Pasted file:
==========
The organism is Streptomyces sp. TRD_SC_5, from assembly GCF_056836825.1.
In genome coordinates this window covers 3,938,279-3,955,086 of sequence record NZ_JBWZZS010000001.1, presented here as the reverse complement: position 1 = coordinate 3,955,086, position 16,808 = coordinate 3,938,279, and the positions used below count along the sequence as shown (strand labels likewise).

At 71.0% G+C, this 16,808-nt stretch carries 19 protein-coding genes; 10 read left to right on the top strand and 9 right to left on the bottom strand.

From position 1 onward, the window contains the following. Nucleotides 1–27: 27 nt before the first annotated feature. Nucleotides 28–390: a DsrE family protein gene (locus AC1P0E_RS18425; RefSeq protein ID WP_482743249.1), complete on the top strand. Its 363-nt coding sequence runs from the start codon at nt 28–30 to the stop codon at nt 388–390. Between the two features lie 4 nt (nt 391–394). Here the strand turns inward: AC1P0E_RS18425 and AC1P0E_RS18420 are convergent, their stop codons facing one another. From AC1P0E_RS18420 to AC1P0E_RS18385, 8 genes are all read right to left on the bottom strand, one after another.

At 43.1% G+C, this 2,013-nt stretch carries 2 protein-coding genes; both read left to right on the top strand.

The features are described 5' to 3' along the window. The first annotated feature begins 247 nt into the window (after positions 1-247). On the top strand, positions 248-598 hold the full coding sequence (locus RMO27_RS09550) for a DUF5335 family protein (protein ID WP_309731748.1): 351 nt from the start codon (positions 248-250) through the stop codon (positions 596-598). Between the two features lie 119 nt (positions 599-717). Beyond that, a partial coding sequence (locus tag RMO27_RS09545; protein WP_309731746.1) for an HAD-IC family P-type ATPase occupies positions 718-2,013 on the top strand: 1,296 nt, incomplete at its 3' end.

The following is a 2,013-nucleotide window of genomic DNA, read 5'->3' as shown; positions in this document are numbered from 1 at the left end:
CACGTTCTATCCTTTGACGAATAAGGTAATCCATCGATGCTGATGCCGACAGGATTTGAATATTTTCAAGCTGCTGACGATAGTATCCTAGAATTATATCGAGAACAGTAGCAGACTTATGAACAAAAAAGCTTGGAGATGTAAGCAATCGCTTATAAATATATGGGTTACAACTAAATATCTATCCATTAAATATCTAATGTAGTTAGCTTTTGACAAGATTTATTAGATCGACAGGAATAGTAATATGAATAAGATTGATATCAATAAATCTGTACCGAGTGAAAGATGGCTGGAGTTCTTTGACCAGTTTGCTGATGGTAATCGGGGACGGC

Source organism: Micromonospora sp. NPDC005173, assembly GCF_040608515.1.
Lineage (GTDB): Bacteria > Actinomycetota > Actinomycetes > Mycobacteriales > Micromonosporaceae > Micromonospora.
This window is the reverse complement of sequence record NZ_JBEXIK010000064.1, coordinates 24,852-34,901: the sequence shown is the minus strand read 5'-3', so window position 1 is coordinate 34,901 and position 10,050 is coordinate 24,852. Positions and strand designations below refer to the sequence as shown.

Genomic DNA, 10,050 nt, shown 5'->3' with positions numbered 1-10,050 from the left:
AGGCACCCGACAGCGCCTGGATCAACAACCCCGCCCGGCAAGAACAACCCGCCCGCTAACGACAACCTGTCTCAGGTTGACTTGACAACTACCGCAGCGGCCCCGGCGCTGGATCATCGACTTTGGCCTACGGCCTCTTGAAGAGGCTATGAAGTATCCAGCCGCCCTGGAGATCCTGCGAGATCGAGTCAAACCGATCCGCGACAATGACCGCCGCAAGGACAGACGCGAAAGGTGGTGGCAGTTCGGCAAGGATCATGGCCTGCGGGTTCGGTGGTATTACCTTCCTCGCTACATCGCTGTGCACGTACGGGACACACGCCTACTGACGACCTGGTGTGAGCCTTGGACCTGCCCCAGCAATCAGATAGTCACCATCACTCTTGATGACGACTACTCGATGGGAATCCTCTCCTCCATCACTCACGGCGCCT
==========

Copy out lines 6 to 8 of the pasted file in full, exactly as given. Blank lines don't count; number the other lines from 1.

The features are described 5' to 3' along the window. The first annotated feature begins 247 nt into the window (after positions 1-247). On the top strand, positions 248-598 hold the full coding sequence (locus RMO27_RS09550) for a DUF5335 family protein (protein ID WP_309731748.1): 351 nt from the start codon (positions 248-250) through the stop codon (positions 596-598). Between the two features lie 119 nt (positions 599-717). Beyond that, a partial coding sequence (locus tag RMO27_RS09545; protein WP_309731746.1) for an HAD-IC family P-type ATPase occupies positions 718-2,013 on the top strand: 1,296 nt, incomplete at its 3' end.

The following is a 2,013-nucleotide window of genomic DNA, read 5'->3' as shown; positions in this document are numbered from 1 at the left end:
CACGTTCTATCCTTTGACGAATAAGGTAATCCATCGATGCTGATGCCGACAGGATTTGAATATTTTCAAGCTGCTGACGATAGTATCCTAGAATTATATCGAGAACAGTAGCAGACTTATGAACAAAAAAGCTTGGAGATGTAAGCAATCGCTTATAAATATATGGGTTACAACTAAATATCTATCCATTAAATATCTAATGTAGTTAGCTTTTGACAAGATTTATTAGATCGACAGGAATAGTAATATGAATAAGATTGATATCAATAAATCTGTACCGAGTGAAAGATGGCTGGAGTTCTTTGACCAGTTTGCTGATGGTAATCGGGGACGGC